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Monday, February 16, 2009

Second Grade

I generally look at the obituaries in the local paper every day. Occasionally there are names that I recognize. A few days ago as I was looking through them I saw the name Stevenson. The first name was Willie. The name sounded familiar. I believed it to be the name of my second grade teacher. I knew for certain that the last name was correct and was fairly certain about the first name. I clicked on the link, read the obituary and sure enough it was her.

As I read the obituary I learned things about her I did not know. Most people probably do not learn much about their second grade teachers. Do we even consider them human like the rest of us? Do they actually have a life outside of a classroom? Do they ever walk down any halls outside of a school building. Well, as I read her obituary I realized that she actually lived a very active life outside the school house. The last time I saw here was some years back in the local Kroger store. I was standing in line behind her. I caught her attention and introduced myself. She acted as though she remembered me, I don't know if she really did. That is the only time I can remember seeing her outside the classroom and halls of Jane Long Elementary. She was very gracious and we spoke for several minutes. She no doubt had thousands of students over her lengthy career.

Her passing caused me to remember several things. I remember her being my teacher but I can't say I remember much about the classroom or who was in the class with me. I do remember that at that time, the lunch cart would be rolled down the hall to each classroom and the students would go out into the hall around the lunch cart, deposit their token, collect our lunch, file back into the classroom and eat at our desk. We would deposit the scraps of food into the designated containers, place the silverware into a designated container, and stack the trays. The lunch ladies would come by a bit later and collect the trash and utensils. I remember recess.

I also remember one day on the way out to recess that I had done something that caused Mrs. Stevenson to take me by both shoulders and give me a good shaking. I don't remember what I did, but I don't doubt that I deserved the shaking. I certainly knew she meant business after that. Of course, it would have done little good to go home and tell my parents that Mrs. Stevenson grabbed me and shook me on the way to the playground today. My parents would not have likely went down to the school room but rather sent me to my room and followed me with an instrument of correction. I grew up when if you got in trouble at school, you got in trouble at home. So I am quite certain I did not share that interesting piece of information with my parents until possibly some years later. No sense in compounding the grief.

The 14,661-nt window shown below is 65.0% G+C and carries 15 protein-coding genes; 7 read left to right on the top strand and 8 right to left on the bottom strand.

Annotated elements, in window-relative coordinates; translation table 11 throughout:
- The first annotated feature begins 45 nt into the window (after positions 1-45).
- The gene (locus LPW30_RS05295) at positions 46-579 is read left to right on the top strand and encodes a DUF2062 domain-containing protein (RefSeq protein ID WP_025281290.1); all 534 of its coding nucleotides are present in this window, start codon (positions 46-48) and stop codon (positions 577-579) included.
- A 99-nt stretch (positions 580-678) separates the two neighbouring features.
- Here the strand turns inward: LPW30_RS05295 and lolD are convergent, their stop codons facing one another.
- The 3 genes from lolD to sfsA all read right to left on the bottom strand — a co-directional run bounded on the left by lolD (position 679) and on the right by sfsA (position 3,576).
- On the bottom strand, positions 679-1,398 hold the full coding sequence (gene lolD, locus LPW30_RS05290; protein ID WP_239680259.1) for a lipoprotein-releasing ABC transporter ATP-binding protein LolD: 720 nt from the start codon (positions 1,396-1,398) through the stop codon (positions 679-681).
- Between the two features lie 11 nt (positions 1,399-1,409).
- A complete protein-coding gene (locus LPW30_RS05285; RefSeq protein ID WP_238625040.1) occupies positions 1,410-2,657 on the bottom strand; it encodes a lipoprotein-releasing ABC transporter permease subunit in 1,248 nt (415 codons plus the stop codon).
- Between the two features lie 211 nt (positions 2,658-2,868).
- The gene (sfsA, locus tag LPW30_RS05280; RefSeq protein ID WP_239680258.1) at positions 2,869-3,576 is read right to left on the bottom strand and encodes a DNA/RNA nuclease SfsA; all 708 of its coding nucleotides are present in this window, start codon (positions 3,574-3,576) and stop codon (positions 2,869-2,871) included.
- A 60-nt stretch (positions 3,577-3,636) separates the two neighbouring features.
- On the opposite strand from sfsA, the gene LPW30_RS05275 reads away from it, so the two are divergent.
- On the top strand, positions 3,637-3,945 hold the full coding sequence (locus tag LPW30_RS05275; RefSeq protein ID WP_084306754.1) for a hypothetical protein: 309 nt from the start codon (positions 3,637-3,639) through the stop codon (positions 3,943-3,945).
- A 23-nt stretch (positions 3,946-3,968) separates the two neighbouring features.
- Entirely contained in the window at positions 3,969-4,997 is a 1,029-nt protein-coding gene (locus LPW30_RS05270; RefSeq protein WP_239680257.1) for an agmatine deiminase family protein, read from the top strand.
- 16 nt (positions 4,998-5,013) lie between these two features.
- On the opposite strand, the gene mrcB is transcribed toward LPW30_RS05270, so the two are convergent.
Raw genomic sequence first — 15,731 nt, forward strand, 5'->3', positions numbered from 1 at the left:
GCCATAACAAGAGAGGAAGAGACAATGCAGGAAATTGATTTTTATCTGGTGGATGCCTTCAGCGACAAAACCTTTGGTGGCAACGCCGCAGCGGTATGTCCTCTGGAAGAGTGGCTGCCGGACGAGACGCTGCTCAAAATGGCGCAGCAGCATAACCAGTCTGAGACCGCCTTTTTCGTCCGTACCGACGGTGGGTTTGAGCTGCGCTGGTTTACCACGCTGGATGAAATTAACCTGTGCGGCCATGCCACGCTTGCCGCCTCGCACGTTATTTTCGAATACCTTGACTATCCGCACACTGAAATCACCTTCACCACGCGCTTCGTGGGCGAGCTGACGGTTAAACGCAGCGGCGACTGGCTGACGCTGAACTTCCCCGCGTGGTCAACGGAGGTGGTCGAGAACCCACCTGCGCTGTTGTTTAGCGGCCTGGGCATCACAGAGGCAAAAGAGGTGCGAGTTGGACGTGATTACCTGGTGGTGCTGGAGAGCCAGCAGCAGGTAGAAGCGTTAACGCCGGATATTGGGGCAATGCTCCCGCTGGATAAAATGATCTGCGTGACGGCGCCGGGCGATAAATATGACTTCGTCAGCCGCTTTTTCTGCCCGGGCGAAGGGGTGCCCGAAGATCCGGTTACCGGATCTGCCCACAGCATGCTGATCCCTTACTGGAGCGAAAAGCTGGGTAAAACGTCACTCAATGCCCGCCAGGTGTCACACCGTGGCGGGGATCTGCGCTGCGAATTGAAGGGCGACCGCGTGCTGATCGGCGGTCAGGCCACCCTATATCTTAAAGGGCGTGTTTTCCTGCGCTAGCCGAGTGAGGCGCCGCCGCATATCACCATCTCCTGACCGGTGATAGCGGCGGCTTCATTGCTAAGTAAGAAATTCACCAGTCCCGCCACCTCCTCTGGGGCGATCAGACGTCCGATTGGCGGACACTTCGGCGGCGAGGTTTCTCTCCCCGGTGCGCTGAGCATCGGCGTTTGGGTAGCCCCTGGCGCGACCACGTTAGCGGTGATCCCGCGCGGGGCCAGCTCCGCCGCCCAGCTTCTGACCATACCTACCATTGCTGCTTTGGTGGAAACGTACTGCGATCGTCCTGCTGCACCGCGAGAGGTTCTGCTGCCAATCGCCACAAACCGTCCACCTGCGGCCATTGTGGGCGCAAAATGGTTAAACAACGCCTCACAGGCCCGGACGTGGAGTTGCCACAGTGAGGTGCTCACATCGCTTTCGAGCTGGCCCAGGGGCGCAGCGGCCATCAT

I also remember that it was Mrs. Stevenson who wrote on the back of one of my report cards that James seems to have a stumbling block in relation to math. She was right. I found math to be very frustrating. I think I even had difficulty grasping the concept of greater than/lesser than. Somehow I managed to make it through two years of introductory Algebra in High School but at the first opportunity removed math from my curriculum. Only two years of math was required for graduation, so I only took two years of math. My difficulty in the area was obviously a point of grief for her as well. That is probably the sign of a good teacher. I think it is likely that my lack of ability created a degree of despair for her. I finally managed to adequately master the basics, well maybe not master but certainly get by.

It seems like yesterday when I was in Mrs. Stevenson's second grade class. Yet it was, I believe in 70/71. It was 39, almost 40 years ago. That was a long time ago, why does it seem like a few years ago?? By the time I sat in Mrs. Stevenson's classroom she was halfway through her career. She was I guess you might say, a seasoned, experienced teacher. I am now probably over halfway through my ministry. I am effectively where she was at the time. Her passing has been the occasion of reminding me of the brevity of life. I will probably remember Mrs. Stevenson till the end, which will be here before I know it. So, here she is, in her obituary leaving me one last lesson, life is short, live it to the fullest. Thanks Mrs. Stevenson from a long ago second grade student.
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